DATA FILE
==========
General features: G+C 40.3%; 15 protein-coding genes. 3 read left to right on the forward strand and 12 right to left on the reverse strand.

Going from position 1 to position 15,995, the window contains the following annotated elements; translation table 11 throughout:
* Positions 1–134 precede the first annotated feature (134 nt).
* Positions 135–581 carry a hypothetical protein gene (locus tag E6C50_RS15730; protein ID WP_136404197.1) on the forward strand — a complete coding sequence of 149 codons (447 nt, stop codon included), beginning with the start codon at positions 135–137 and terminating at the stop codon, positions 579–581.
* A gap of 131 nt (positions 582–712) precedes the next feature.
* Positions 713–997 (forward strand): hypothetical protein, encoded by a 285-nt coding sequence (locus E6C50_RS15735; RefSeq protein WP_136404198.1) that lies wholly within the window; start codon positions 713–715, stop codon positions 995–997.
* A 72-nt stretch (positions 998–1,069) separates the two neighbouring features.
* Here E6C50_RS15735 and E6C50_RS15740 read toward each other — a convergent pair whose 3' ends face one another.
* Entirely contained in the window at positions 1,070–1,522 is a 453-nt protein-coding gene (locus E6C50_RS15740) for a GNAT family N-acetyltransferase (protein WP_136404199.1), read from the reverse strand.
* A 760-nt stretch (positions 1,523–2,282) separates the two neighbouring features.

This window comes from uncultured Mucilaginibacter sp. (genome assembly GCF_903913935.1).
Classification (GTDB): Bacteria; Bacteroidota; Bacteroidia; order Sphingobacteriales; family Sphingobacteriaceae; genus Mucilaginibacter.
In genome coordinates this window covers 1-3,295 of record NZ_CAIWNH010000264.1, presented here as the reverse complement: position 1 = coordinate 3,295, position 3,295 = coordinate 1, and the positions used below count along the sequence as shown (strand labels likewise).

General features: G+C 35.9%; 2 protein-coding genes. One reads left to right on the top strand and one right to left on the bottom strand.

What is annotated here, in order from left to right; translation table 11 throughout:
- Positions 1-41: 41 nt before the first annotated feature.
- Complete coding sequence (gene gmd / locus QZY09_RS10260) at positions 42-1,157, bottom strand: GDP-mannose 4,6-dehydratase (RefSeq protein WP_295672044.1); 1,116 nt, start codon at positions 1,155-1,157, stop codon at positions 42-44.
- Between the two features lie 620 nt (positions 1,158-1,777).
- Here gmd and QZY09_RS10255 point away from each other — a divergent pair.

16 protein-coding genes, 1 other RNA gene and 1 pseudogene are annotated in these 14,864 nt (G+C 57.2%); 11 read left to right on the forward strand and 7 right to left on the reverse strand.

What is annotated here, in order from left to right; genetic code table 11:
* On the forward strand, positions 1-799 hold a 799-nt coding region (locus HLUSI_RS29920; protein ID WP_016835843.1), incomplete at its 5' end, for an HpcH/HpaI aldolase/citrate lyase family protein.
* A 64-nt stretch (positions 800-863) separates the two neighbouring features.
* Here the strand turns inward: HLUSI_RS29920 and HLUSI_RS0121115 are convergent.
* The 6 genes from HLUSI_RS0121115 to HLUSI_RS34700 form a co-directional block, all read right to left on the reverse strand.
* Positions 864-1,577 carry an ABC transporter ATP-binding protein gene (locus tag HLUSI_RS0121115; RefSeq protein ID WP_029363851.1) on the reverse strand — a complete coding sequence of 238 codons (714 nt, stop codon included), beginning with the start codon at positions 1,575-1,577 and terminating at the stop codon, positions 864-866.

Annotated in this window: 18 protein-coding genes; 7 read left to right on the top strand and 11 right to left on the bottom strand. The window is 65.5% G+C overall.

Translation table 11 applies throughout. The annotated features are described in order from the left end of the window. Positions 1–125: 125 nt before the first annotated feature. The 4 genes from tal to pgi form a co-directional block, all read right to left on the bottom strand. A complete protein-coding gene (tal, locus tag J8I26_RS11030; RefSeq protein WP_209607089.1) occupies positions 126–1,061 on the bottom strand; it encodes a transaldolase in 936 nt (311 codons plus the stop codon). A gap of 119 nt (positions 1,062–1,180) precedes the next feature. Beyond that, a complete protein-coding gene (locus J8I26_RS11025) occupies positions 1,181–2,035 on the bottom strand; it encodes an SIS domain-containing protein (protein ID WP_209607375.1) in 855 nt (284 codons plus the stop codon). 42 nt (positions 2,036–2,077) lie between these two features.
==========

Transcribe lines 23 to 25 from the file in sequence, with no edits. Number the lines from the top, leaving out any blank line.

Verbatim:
* A 64-nt stretch (positions 800-863) separates the two neighbouring features.
* Here the strand turns inward: HLUSI_RS29920 and HLUSI_RS0121115 are convergent.
* The 6 genes from HLUSI_RS0121115 to HLUSI_RS34700 form a co-directional block, all read right to left on the reverse strand.